• Grand Palace

    Great Basin

    National Park Nevada

There are park alerts in effect.
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  • Telephones not working at Great Basin National Park

    The park is experiencing an outage with all incoming and outgoing telephone calls. We hope to resolve this issue soon.

  • Road Work at Great Basin National Park

    Road work will create delays on the main park road going up to Lehman Caves Visitor Center and Wheeler Peak Scenic Drive. Wheeler Peak Campground will close at noon on September 2nd and portions of the Scenic Drive. Click more for details. Updated 8/25/14 More »

  • Snake Creek Road and Campsites Closed

    The Snake Creek Road will be closed from the park boundary into the park to begin work on campsites, trails and restroom improvements. Work will continue until snow closes the project. Work will resume in Spring 2015.

Transit of Venus

Transit of Venus

Transit of Venus

Chuck Bueter

What is a transit of Venus?
When Venus passes directly between earth and the sun, we see the distant planet as a small dot gliding slowly across the face of the sun. Historically, this rare alignment is how we measured the size of our solar system.

Join Great Basin's Dark Rangers in viewing this rare transit at the Great Basin Visitor Center in Baker, NV starting at 2:30PM (PDT). We will have telescopes available for public viewing.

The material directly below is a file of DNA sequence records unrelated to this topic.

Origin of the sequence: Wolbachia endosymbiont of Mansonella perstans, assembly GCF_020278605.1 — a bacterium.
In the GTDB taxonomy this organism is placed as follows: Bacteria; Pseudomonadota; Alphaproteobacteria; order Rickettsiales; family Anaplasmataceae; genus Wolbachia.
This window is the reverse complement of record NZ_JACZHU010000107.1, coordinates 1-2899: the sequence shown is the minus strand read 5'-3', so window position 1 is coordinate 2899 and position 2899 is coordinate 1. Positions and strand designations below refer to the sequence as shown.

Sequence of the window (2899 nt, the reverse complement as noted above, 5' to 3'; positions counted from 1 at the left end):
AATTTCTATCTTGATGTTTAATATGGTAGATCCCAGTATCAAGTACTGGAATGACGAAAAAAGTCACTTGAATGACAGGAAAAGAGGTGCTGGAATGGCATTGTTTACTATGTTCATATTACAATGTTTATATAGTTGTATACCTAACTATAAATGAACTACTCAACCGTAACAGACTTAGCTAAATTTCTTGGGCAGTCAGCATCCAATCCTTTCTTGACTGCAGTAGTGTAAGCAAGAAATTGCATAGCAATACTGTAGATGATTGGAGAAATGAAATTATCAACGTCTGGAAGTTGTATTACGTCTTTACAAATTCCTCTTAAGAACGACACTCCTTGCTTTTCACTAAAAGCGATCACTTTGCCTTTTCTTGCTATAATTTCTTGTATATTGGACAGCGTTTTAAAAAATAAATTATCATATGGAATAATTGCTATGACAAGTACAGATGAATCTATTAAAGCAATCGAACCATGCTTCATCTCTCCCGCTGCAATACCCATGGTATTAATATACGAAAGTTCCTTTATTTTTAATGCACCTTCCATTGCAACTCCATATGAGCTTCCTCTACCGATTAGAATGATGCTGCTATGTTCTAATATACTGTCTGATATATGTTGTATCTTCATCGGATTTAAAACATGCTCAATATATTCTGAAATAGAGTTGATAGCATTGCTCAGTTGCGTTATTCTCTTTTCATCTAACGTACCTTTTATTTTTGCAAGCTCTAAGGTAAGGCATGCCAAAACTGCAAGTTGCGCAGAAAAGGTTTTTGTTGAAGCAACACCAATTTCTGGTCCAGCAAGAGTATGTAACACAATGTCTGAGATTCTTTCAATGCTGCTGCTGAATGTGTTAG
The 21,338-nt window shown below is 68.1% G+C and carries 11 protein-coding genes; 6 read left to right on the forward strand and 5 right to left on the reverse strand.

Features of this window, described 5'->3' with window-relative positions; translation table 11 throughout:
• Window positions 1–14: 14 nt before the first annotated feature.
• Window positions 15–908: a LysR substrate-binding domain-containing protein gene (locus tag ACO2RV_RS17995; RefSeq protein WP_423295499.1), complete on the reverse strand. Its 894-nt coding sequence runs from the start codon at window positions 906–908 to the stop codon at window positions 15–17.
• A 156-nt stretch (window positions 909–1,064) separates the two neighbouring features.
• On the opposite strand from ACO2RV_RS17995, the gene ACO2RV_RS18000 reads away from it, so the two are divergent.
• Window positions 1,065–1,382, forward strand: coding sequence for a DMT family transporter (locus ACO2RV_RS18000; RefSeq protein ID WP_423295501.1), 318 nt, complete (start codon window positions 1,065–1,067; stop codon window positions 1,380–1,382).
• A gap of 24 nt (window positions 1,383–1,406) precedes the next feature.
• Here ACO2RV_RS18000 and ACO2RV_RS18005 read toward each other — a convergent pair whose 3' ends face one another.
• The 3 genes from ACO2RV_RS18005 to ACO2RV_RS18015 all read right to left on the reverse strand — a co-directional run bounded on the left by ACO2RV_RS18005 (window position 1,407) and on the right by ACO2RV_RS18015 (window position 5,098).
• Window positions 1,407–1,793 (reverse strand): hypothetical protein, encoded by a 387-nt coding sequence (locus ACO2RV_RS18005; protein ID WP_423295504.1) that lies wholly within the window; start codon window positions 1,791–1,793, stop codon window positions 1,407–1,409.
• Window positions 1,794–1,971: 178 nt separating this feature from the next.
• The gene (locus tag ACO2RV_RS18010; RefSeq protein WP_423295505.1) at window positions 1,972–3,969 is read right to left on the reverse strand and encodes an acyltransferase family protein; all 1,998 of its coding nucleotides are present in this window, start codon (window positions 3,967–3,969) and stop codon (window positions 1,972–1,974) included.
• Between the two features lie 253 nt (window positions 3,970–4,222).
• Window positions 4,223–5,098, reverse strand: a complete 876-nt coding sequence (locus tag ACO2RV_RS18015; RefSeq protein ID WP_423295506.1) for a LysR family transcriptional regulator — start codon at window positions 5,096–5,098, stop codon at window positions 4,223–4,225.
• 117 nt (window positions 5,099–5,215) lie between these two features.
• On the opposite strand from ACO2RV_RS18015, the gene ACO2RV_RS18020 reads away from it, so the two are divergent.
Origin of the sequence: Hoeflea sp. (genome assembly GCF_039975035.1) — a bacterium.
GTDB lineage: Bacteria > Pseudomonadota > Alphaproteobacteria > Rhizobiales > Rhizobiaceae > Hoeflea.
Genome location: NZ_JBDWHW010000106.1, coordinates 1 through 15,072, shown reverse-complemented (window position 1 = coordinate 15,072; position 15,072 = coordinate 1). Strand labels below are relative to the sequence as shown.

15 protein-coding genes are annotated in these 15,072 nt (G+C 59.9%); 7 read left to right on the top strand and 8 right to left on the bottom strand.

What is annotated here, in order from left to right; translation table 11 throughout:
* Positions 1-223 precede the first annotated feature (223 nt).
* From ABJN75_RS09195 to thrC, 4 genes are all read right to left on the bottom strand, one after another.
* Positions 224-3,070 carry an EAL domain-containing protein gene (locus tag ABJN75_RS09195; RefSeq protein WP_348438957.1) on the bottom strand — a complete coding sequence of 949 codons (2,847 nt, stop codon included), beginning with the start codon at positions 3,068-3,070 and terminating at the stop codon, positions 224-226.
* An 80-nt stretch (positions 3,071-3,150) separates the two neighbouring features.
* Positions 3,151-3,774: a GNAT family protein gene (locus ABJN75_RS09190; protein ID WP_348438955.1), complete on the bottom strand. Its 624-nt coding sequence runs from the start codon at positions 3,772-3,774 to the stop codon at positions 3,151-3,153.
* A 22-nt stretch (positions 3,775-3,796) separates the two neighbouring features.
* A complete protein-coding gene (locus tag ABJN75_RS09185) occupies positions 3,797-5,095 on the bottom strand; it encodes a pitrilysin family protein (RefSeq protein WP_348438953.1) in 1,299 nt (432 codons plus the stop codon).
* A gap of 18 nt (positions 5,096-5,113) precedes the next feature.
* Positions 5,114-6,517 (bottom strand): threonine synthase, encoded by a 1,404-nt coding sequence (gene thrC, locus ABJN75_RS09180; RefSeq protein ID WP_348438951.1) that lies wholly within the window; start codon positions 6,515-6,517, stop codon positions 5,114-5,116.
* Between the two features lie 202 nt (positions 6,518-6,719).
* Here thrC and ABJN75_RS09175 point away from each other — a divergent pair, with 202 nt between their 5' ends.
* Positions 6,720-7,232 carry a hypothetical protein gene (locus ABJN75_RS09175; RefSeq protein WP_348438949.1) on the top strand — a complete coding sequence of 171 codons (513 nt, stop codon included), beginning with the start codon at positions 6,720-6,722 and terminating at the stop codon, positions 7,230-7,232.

When is it?
The next transit of Venus occurs June 5, 2012, depending on your location. This event will be viewable from Great Basin National Park starting at 3:00PM (PDT) on June 5, 2012. This will be the last transit of Venus to occur in your lifetime.

What should I do?
The park will have special safe solar telescopes to view the transit, as well as, a chance to build your own solar viewing telescope!

Remember to never look at the sun directly or through any type of magnifying device unless it is specially designed for solar viewing.

Source data: Chuck Bueter www.transitofvenus.org

Did You Know?

Lexington Arch

Great Basin National Park is home to Lexington Arch, one of the largest limestone arches in the western United States. This six-story arch was created by the forces of weather working slowly over the span of centuries. This type of above ground limestone arch is rare.